When your career is in game development, working long hours on complex projects that can take years to complete, what do you do in your off time to take your mind off your day job?
If you’re anything like 2002 DigiPen RTIS program graduate Rob Pasquini, the choice is simple: You make another game.
By day, Pasquini works as a programmer at Cryptic Studios, makers of such popular massively multiplayer online games (MMOGs) as City of Heroes and Champions Online. But, like the superheroes those games depict, Pasquini himself has an alter ego: not as a masked vigilante, but rather an indie developer.
“I decided one day that instead of grinding World of Warcraft, I would every night for an hour or two just code a little bit,” Pasquini says. “And at some point in the past six months I started to work on it every night until like one in the morning.”
What began as a hobby a little over a year ago eventually became Monster Feed, a new tower defense game for Apple’s iPad. Pasquini was inspired both by the device’s novel interface and by the process of traditional 2D game development.
“I love making 2D games,” he says. “Back when I graduated, everyone was pushing towards 3D … but now I think there’s a huge movement back to old-school gaming, and people have realized you can do a lot more with 2D games now that we have accelerated graphics and physics.”
With Monster Feed, Pasquini has picked and chosen gameplay ideas from a number of his favorite tower defense games, especially Blizzard’s official tower defense mod for Warcraft III. “I wanted players to be able to do more than just build towers,” Pasquini says. “I wanted them to constantly be doing stuff, to make it more action packed and have the waves not really stop—a few seconds after the last wave is sent, another one will start. So there’s always something going on, and you’re not really sitting there waiting.”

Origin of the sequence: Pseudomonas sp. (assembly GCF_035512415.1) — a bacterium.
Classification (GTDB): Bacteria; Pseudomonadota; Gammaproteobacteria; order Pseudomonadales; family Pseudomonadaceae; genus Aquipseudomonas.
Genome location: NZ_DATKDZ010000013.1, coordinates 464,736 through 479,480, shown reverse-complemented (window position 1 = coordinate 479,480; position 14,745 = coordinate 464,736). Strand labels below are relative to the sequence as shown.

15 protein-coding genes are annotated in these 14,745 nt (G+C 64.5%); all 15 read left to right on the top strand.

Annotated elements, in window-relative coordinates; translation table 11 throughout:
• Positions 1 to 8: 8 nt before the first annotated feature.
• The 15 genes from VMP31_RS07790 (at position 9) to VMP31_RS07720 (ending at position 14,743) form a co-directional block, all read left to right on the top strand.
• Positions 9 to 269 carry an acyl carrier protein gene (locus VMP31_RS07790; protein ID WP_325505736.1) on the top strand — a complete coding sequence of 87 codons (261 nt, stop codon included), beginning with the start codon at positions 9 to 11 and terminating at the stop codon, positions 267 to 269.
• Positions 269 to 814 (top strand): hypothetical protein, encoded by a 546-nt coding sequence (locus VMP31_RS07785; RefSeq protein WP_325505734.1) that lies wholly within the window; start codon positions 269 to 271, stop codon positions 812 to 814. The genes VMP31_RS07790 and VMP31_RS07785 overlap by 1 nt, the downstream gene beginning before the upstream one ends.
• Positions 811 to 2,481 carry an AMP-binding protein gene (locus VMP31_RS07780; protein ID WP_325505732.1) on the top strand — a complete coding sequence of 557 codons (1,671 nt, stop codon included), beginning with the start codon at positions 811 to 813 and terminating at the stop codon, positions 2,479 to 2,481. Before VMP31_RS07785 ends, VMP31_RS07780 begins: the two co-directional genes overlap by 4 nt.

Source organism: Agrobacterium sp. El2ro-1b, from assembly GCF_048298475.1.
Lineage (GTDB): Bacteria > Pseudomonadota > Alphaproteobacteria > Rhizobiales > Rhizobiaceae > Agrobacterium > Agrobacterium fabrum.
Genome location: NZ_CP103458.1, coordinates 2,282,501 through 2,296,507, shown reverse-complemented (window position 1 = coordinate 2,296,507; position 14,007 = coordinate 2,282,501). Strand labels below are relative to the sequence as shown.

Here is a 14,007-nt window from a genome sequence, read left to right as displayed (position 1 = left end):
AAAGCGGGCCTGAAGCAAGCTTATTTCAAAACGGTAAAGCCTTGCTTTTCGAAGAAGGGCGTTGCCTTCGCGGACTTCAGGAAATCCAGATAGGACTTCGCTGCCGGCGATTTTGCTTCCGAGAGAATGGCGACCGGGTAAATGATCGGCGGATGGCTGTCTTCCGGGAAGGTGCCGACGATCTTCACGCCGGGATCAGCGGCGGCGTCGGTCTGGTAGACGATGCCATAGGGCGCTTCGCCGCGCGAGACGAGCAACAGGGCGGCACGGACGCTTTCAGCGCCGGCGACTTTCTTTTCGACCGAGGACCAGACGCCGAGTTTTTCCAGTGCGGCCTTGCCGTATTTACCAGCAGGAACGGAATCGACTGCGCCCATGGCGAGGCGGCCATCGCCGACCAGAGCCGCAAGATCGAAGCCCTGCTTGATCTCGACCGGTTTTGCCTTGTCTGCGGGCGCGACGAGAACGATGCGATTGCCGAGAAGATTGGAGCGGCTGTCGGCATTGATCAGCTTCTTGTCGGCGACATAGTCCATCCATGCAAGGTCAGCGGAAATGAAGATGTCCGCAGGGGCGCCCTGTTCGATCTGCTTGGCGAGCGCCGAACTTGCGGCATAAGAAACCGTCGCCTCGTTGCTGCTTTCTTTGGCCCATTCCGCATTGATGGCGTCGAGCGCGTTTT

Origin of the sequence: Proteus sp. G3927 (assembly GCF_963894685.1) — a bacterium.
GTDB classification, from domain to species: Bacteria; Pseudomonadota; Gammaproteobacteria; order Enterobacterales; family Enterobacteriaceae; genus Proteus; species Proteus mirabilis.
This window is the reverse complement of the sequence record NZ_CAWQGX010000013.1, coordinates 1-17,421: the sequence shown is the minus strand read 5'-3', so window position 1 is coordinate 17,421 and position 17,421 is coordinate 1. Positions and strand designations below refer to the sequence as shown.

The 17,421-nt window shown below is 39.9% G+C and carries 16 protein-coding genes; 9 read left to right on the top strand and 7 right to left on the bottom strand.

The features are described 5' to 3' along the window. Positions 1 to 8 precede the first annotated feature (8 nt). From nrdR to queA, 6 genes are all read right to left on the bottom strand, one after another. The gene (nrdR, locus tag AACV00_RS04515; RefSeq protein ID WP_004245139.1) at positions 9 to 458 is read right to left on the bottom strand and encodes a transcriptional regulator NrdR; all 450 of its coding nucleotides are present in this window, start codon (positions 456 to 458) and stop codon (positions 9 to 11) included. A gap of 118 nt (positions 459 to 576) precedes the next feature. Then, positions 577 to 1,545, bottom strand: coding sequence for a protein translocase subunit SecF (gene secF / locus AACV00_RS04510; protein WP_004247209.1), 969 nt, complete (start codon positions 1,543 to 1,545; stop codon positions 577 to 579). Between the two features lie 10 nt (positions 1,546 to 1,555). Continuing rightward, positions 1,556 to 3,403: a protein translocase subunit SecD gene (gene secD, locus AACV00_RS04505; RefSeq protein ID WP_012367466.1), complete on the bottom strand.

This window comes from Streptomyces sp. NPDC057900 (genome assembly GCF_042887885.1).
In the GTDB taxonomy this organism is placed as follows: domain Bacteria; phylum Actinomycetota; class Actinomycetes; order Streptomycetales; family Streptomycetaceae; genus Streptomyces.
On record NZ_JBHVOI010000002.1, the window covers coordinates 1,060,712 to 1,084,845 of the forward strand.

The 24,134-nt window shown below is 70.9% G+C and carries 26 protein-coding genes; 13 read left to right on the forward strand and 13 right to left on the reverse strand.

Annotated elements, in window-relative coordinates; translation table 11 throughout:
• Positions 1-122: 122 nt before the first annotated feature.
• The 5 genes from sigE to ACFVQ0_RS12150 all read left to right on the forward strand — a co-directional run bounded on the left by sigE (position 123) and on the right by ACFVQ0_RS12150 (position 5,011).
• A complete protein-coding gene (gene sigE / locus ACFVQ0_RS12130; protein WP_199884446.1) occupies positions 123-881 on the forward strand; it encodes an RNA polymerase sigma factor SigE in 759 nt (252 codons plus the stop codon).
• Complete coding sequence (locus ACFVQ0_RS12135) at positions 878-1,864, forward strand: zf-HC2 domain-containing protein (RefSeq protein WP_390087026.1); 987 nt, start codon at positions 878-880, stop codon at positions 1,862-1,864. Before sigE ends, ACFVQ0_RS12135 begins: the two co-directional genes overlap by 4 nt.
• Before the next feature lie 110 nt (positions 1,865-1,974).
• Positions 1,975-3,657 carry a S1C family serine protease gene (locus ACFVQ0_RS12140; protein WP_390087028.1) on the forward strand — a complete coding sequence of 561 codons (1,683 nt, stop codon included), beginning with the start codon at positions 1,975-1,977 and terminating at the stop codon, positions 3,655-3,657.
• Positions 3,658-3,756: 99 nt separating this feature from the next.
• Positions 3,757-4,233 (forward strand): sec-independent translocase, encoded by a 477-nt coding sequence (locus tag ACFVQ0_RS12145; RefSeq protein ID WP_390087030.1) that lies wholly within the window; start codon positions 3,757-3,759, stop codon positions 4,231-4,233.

I’ve known I wanted to make games since I was a kid, and I’ve always wanted to have my own company.”
Pasquini isn’t waiting either. While the iPad version of Monster Feed is currently available on the App Store for $3.99 (with a free lite version as well), Pasquini is hard at work porting the game to other mobile devices, including the iPhone, iPod Touch and Android handhelds. If you don’t have an Apple tablet yet, it shouldn’t be long before Monster Feed is available on a wide range of platforms.
As for Pasquini, he isn’t quitting his day job, but he’s a step closer to fulfilling his childhood fantasy. “This is something that I’ve always wanted to do since even before coming to DigiPen,” he says. “I’ve known I wanted to make games since I was a kid, and I’ve always wanted to have my own company.” Here’s hoping the App Store will allow him to do just that.